|Point Cabrillo, CA|
Description: On the night of July 25th, 1850, the sailing brig Frolic misjudged its distance from shore and ran aground just north of Point Cabrillo. The brig had been employed in the lucrative opium trafficking from Bombay, India to Canton, China, but steamships were quickly displacing sailing vessels in the trade, so the Frolic was loaded with household goods and sailed for San Francisco to capitalize on the gold rush boom.
Edward H. Faucon, captain of the Frolic, abandoned his vessel after she ran aground, landed his lifeboats near the mouth of the Big River, and ten days later turned up in San Francisco. The following year, Jerome Ford attempted to salvage the vessel, but found the work impractical. Besides, Pomo Indians had already recovered a good portion of the ship's cargo as evidenced by the brightly colored silk shawls their women were wearing. Although Ford was disappointed in the salvage venture, he was impressed by the mighty stands of redwoods along the coast and talked his associate, Henry Meiggs, into building a sawmill at the mouth of the Big River.
The combination lighthouse and fog signal building resembles a small church with a 47-foot octagonal tower attached to the eastern end of the small one-and-a-half-story fog signal building. Two eighteen-horsepower engines housed in the building ran an air compressor that powered twin sirens protruding from the western end of the roof. A third-order Fresnel lens, manufactured in England by Chance Brothers, was installed in the lantern room. To produce a white flash every ten seconds, the four-sided lens was made to revolve three times every two minutes, using a weight suspended in the tower.
Wilhelm Baumgartner was appointed the first head keeper of the Point Cabrillo Lighthouse, transferring to the station from the offshore St. George Reef Lighthouse. The light and fog signal were activated at midnight on the evening of June 10, 1909, and Baumgartner sent invitations to the neighbors living near the station to participate in the lighting ceremony. From thirty to forty guest showed up on that foggy evening and were treated to a midnight supper, prepared by Mrs. G.E. Bassett wife of the first assistant keeper. Baumgartner was single when he arrived at Point Cabrillo, and the Lighthouse Service strongly hinted that it would be prudent for him to marry seeing as how he was now in charge of a family station. It wasn't too long before Baumgartner wed Lena Seman, daughter of a Mendocino blacksmith, in 1911. The couple lived at Point Cabrillo for roughly two decades before Wilhelm passed away at the station in 1923.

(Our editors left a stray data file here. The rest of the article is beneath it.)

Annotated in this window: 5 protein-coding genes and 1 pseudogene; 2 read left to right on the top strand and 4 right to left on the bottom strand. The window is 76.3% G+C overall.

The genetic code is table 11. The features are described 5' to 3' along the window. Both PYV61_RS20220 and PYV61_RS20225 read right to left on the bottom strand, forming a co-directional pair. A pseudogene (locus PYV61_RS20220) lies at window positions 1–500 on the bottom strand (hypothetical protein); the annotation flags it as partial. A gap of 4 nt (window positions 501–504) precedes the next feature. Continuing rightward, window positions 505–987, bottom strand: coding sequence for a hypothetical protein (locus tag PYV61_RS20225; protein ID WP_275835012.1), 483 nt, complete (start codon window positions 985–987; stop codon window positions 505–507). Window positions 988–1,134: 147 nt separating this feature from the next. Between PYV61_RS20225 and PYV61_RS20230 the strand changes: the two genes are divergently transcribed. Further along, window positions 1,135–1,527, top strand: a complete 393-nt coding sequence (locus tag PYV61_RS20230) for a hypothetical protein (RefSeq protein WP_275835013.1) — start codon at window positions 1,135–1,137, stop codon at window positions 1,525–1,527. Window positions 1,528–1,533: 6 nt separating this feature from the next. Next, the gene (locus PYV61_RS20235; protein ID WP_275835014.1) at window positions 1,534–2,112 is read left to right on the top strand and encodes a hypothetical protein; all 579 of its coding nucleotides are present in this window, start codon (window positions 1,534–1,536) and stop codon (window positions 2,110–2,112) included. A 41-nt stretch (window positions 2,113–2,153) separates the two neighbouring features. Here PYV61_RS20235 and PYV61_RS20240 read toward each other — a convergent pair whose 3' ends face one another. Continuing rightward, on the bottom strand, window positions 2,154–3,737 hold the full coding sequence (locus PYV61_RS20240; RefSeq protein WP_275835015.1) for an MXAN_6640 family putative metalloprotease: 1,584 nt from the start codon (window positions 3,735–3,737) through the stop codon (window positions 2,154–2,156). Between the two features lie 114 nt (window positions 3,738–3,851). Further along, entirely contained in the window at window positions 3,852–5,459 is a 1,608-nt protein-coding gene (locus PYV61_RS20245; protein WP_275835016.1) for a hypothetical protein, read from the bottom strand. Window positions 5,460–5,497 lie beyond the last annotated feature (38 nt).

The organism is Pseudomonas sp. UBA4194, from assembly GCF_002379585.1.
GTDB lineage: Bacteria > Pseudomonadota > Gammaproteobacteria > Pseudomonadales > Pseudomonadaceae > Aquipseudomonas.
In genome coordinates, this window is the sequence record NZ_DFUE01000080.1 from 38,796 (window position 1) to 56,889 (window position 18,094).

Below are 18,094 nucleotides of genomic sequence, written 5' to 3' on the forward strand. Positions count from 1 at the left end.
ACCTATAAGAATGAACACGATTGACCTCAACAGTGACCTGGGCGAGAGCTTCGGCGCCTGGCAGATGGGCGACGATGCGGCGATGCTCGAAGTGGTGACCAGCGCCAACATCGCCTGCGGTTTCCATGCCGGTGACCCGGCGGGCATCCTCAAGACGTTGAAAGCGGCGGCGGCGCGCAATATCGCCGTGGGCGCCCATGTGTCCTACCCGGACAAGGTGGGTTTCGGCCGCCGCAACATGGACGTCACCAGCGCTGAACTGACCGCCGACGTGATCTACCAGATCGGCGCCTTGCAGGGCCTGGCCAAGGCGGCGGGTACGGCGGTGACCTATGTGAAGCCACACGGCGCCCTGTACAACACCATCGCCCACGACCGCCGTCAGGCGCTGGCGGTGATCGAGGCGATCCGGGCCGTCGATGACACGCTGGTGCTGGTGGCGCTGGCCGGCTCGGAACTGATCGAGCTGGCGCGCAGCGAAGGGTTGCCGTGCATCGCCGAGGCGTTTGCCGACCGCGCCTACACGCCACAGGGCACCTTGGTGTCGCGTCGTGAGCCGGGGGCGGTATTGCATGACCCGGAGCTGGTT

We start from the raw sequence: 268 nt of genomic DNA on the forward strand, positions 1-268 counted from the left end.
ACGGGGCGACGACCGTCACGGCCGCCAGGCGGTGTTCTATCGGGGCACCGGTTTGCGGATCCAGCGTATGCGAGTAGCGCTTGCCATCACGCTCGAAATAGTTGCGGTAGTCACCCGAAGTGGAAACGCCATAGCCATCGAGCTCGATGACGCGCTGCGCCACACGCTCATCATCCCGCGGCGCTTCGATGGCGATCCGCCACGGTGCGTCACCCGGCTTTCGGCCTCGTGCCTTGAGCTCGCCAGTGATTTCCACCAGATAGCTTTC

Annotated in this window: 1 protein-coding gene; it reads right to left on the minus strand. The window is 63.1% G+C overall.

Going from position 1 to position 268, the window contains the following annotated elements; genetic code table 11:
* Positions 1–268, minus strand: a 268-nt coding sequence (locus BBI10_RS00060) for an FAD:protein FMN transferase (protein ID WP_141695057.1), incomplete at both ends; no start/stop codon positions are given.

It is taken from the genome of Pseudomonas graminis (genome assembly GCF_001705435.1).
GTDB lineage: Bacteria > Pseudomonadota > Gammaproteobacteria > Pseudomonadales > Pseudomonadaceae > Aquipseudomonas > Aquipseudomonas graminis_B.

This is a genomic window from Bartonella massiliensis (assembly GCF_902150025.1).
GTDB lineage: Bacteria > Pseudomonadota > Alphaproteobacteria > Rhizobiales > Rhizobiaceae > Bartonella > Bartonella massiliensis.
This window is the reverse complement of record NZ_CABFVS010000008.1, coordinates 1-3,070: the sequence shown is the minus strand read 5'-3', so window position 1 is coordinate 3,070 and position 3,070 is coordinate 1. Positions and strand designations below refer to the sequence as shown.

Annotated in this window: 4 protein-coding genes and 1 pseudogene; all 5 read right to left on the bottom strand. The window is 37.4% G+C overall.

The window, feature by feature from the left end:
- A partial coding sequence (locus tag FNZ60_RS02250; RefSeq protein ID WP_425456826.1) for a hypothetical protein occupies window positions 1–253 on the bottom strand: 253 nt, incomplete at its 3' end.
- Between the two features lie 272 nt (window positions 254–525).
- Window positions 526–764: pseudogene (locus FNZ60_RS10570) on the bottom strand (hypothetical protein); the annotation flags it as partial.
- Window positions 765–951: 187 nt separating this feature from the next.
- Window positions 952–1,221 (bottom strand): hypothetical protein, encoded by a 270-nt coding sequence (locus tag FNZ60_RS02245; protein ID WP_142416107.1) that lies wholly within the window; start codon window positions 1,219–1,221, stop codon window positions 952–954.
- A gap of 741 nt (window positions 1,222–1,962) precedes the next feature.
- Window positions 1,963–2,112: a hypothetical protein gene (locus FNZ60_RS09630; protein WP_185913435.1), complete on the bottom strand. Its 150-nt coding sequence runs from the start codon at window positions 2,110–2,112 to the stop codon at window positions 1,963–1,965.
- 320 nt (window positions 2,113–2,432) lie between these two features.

The light source in the lens was originally an oil lamp but was upgraded to an oil-vapor lamp in 1911. Electricity reached the station in 1935, allowing the use of an electric bulb to light the lens, and electric motors to both rotate the lens and power the fog signal.
A couple hundred yards inland from the lighthouse, three spacious two-story keeper’s dwellings were built. The middle dwelling is the largest and was used by the head keeper or the officer-in-charge. The dwellings are still framed by a windbreak of trees, but the splash of color provided by the keepers' flower and vegetable gardens is long gone. Cora Owens, who relocated to Point Cabrillo in 1952 from Point Arena with her husband, keeper Bill Owens, described her battle with a pesky animal that threatened her plantings.
There was a goat that kept jumping the fence onto the light station and eating anything and everything that grew. The men kept putting him back into the field until they got disgusted and shot him in the leg. He just lay in the grass unable to walk. I felt sorry for him and kept a pan of water near his head. There was plenty of grass beside him that he could eat. After four or five days he got up and started walking, and he was put over the fence again. He stayed there after that.
Late in the evening, after dark, I heard a sound that reminded me of cattle or horses stampeding. I wondered what it was but had to wait until morning to find out. … On the south side of the property, I found that a great many rocks had been thrown up by the waves a great distance from the edge of the bluff. One huge rock was at least fifty feet back from the cliff.
On February 28, 1963, a retirement ceremony was held at the lighthouse for keeper Owens, the last civilian keeper on the west coast. The Coast Guard manned the station until the 1970s, when the lens was covered and a modern rotating beacon was mounted on a metal stand on the roof just west of the lantern room. In 1989, the Coast Guard announced plans to remove the lens to a museum in Virginia, but fortunately public outcry kept the lens in place. The California State Coastal Conservancy purchased the Point Cabrillo Light Station in 1991 and partnered with the North Coast Interpretive Association, a non-profit group, to manage the preserve.